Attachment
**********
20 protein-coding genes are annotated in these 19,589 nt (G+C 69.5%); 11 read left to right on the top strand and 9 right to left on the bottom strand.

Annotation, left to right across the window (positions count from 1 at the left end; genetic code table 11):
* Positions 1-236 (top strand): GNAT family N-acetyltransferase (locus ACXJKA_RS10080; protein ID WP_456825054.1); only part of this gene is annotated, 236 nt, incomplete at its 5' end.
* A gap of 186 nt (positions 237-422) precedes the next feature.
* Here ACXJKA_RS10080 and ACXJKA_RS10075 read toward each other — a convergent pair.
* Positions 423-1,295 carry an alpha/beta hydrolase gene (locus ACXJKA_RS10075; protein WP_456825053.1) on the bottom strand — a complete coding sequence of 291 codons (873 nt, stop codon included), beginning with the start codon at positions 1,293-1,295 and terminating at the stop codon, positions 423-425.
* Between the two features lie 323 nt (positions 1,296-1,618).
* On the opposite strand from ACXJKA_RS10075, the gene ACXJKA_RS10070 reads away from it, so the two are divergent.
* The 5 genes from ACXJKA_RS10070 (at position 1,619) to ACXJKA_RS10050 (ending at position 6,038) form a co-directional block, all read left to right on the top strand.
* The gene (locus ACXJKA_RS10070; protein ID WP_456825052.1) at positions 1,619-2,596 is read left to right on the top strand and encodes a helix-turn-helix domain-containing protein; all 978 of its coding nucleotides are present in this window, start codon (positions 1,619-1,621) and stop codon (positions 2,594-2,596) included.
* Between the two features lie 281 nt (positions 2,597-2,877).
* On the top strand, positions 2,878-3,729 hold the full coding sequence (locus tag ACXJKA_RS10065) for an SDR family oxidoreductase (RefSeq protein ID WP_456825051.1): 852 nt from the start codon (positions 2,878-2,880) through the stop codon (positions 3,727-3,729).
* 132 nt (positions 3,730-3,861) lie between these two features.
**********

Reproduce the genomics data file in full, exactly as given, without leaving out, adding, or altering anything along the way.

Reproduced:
20 protein-coding genes are annotated in these 19,589 nt (G+C 69.5%); 11 read left to right on the top strand and 9 right to left on the bottom strand.

Annotation, left to right across the window (positions count from 1 at the left end; genetic code table 11):
* Positions 1-236 (top strand): GNAT family N-acetyltransferase (locus ACXJKA_RS10080; protein ID WP_456825054.1); only part of this gene is annotated, 236 nt, incomplete at its 5' end.
* A gap of 186 nt (positions 237-422) precedes the next feature.
* Here ACXJKA_RS10080 and ACXJKA_RS10075 read toward each other — a convergent pair.
* Positions 423-1,295 carry an alpha/beta hydrolase gene (locus ACXJKA_RS10075; protein WP_456825053.1) on the bottom strand — a complete coding sequence of 291 codons (873 nt, stop codon included), beginning with the start codon at positions 1,293-1,295 and terminating at the stop codon, positions 423-425.
* Between the two features lie 323 nt (positions 1,296-1,618).
* On the opposite strand from ACXJKA_RS10075, the gene ACXJKA_RS10070 reads away from it, so the two are divergent.
* The 5 genes from ACXJKA_RS10070 (at position 1,619) to ACXJKA_RS10050 (ending at position 6,038) form a co-directional block, all read left to right on the top strand.
* The gene (locus ACXJKA_RS10070; protein ID WP_456825052.1) at positions 1,619-2,596 is read left to right on the top strand and encodes a helix-turn-helix domain-containing protein; all 978 of its coding nucleotides are present in this window, start codon (positions 1,619-1,621) and stop codon (positions 2,594-2,596) included.
* Between the two features lie 281 nt (positions 2,597-2,877).
* On the top strand, positions 2,878-3,729 hold the full coding sequence (locus tag ACXJKA_RS10065) for an SDR family oxidoreductase (RefSeq protein ID WP_456825051.1): 852 nt from the start codon (positions 2,878-2,880) through the stop codon (positions 3,727-3,729).
* 132 nt (positions 3,730-3,861) lie between these two features.